“I wouldn’t trade this for anything,” said Diego Hernandez, the proprietor of Ant D’s Fine Foods, as he presided over tables loaded with jams, jellies and crates of fresh fruits and veggies under a canopy outside O’Toole’s Garden Center in Littleton. “It’s a hard life, but I get to show what I can do from my heart. I don’t have to do what my boss says, because I don’t have one.”
Hernandez’s offerings include strawberry cracked black pepper jam and habanero peach jam, but the big seller is farm-fresh eggs. He has regulars who show up every Tuesday to snag a dozen or two or three.
“The only way you’d get ‘em fresher is if they were laid in your backyard,” he said.
Ant D’s was started “with a raspberry bush and my last unemployment check,” said Hernandez, a lifelong chef and a Denver resident.
Across the way on the hot asphalt, Dorreen Strnad sports a sheepish grin as she’s cajoled into talking up her sugary baked goods.
“My scones are selling like crazy mad today,” Strnad, of Littleton, said. “Seems like nobody sells a good scone anymore, so I try to fill that niche.”
She does it well. Her scones are fluffy and moist, almost mouth-puckering with tart blueberries. She does loads more than scones, too: big hearty loaves of sandwich bread, flawlessly frosted cookies, and yes, jams and jellies.
“For me, cottage foods means freedom,” Strnad said. “I went to culinary school, then I did the whole punch-the-clock thing. I got tired of being a link in a chain and making money for somebody else. This is my nine-to-five now.”
Following the rules
Getting set up in cottage foods isn’t difficult, said Sheila Gains, a Colorado State University extension agent who teaches a cottage food safety training class that satisfies the law’s education requirement.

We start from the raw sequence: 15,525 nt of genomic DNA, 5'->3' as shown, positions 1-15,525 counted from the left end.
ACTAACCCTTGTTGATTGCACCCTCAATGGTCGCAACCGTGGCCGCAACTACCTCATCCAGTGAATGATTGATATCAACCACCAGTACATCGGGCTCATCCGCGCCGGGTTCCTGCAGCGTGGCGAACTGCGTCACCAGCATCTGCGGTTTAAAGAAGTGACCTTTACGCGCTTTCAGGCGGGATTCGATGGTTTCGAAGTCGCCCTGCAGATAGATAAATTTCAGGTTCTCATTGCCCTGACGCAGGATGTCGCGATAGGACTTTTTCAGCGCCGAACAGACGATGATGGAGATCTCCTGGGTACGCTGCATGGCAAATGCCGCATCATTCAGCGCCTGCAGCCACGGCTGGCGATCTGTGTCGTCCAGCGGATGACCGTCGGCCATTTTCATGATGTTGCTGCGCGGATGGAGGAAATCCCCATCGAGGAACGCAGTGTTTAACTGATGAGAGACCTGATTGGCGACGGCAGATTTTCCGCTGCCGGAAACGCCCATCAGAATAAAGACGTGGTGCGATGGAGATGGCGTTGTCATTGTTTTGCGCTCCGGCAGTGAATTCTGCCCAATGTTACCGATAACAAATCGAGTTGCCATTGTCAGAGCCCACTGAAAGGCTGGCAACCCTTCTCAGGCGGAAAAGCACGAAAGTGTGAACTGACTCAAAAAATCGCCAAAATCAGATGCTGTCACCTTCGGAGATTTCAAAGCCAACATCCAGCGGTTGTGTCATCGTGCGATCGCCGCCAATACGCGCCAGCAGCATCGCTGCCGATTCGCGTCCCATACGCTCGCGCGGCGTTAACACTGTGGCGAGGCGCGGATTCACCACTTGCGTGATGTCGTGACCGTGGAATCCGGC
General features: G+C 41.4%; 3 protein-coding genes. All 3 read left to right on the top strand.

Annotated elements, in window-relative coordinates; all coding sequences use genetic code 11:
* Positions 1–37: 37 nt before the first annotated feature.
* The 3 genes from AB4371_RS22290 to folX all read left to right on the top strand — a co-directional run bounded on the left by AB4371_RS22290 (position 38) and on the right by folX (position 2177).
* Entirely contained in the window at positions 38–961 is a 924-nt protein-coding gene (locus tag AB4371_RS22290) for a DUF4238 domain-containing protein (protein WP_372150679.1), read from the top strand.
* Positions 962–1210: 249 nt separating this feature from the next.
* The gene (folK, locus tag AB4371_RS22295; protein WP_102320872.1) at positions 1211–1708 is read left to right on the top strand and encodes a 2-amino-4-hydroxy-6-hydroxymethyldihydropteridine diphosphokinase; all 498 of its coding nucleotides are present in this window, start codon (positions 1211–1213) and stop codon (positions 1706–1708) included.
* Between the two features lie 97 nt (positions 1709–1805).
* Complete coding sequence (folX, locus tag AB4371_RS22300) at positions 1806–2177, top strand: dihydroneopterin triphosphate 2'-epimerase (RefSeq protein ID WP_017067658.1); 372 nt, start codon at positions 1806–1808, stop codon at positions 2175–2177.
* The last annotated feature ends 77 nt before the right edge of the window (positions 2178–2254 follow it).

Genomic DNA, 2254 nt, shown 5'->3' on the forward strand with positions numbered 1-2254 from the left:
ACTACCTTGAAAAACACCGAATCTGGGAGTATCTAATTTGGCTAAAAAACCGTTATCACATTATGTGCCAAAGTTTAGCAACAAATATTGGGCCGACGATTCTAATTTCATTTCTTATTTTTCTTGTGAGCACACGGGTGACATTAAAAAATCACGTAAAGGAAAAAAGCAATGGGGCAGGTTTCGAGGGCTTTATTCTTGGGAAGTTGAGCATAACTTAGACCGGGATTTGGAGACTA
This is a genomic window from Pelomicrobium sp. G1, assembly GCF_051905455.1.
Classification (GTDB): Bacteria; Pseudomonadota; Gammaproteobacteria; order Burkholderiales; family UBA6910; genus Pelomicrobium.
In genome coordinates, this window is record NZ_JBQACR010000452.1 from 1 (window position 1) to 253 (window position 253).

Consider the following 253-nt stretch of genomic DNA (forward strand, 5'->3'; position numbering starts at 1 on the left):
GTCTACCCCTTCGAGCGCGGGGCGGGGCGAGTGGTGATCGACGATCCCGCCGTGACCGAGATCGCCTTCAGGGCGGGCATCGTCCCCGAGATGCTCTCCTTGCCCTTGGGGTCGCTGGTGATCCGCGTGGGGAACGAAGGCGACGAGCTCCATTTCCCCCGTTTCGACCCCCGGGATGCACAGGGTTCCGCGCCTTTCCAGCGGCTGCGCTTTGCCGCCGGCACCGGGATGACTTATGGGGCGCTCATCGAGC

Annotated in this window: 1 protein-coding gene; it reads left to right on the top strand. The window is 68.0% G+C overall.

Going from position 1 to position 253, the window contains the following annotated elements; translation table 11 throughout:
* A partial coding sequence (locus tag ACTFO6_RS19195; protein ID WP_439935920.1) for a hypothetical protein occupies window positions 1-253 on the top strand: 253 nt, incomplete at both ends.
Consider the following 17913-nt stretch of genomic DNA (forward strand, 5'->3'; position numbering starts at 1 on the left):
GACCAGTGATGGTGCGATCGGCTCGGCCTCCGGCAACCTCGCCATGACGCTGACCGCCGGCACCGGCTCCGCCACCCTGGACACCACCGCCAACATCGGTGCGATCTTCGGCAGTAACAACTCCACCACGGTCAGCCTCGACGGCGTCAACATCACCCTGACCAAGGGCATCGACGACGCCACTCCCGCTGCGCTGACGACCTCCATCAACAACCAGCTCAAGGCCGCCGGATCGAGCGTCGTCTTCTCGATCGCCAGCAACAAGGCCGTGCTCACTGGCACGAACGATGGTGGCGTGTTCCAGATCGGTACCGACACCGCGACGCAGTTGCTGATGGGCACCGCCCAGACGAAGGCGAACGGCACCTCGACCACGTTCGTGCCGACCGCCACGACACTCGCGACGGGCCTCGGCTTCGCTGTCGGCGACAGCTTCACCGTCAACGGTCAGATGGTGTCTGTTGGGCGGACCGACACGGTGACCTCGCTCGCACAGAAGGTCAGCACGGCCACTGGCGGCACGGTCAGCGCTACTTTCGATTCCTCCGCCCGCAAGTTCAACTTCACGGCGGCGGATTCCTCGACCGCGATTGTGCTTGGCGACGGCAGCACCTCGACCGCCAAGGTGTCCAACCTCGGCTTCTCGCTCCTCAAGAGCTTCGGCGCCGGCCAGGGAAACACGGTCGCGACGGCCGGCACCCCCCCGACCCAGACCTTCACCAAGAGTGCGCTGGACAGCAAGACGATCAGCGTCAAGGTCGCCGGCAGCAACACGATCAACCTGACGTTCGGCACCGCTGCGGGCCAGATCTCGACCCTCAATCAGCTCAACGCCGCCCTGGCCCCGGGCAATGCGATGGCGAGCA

Most important is understanding the ways in which a home kitchen is different from a commercial kitchen.
“In a commercial kitchen, everyone there is prepped to make food,” Gains said. “In a commercial kitchen, nobody’s coming home from work and wanting to taste-test, no dogs are roaming around, no cats are jumping on counters. When somebody’s sick, they stay home. You’ve got to get everyone in your home on board that when you’re cooking, they’re either helping you keep everything clean or staying out of your way.”
There are no hard numbers on cottage food producers — there’s no mandatory or voluntary registry. There may be thousands since the law took effect in 2012, Gains said. Before that, to legally sell homemade goods, you would have needed a commercial food license and kitchen.
“It’s like going from zero miles per hour to a hundred to become a food producer, so this lets people in at 10 or 15 miles per hour,” Gains said. “They can develop their product through trial and error. They can see if producing food is something they want to do day in and day out. If they become super successful, they have a fighting chance of becoming a commercial producer.”
To date, there have been no known outbreaks of foodborne illness from cottage food, said Therese Pilonetti with the Colorado Department of Public Health and Environment, which oversees administration of cottage foods.
“This law is about breaking down barriers,” Pilonetti said. “And it sure seems to be working.”